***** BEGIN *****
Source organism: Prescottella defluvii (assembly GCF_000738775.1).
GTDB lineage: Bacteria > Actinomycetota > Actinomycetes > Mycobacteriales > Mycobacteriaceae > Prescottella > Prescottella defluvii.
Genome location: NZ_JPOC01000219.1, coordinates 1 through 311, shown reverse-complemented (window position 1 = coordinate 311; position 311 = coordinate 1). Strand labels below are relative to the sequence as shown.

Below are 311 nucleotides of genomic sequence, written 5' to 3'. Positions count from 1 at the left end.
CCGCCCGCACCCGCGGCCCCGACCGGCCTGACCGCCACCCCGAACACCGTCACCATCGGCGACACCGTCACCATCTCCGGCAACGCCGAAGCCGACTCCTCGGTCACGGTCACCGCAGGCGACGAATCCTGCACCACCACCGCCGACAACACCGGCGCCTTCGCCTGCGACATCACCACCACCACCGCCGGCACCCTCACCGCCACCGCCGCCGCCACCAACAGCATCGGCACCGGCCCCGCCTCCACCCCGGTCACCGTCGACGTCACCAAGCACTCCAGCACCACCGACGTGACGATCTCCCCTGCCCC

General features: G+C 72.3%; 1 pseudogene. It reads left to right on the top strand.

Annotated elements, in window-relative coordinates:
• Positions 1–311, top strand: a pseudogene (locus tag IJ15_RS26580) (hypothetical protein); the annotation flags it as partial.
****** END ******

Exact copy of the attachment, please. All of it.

Source organism: Prescottella defluvii (assembly GCF_000738775.1).
GTDB lineage: Bacteria > Actinomycetota > Actinomycetes > Mycobacteriales > Mycobacteriaceae > Prescottella > Prescottella defluvii.
Genome location: NZ_JPOC01000219.1, coordinates 1 through 311, shown reverse-complemented (window position 1 = coordinate 311; position 311 = coordinate 1). Strand labels below are relative to the sequence as shown.

Below are 311 nucleotides of genomic sequence, written 5' to 3'. Positions count from 1 at the left end.
CCGCCCGCACCCGCGGCCCCGACCGGCCTGACCGCCACCCCGAACACCGTCACCATCGGCGACACCGTCACCATCTCCGGCAACGCCGAAGCCGACTCCTCGGTCACGGTCACCGCAGGCGACGAATCCTGCACCACCACCGCCGACAACACCGGCGCCTTCGCCTGCGACATCACCACCACCACCGCCGGCACCCTCACCGCCACCGCCGCCGCCACCAACAGCATCGGCACCGGCCCCGCCTCCACCCCGGTCACCGTCGACGTCACCAAGCACTCCAGCACCACCGACGTGACGATCTCCCCTGCCCC

General features: G+C 72.3%; 1 pseudogene. It reads left to right on the top strand.

Annotated elements, in window-relative coordinates:
• Positions 1–311, top strand: a pseudogene (locus tag IJ15_RS26580) (hypothetical protein); the annotation flags it as partial.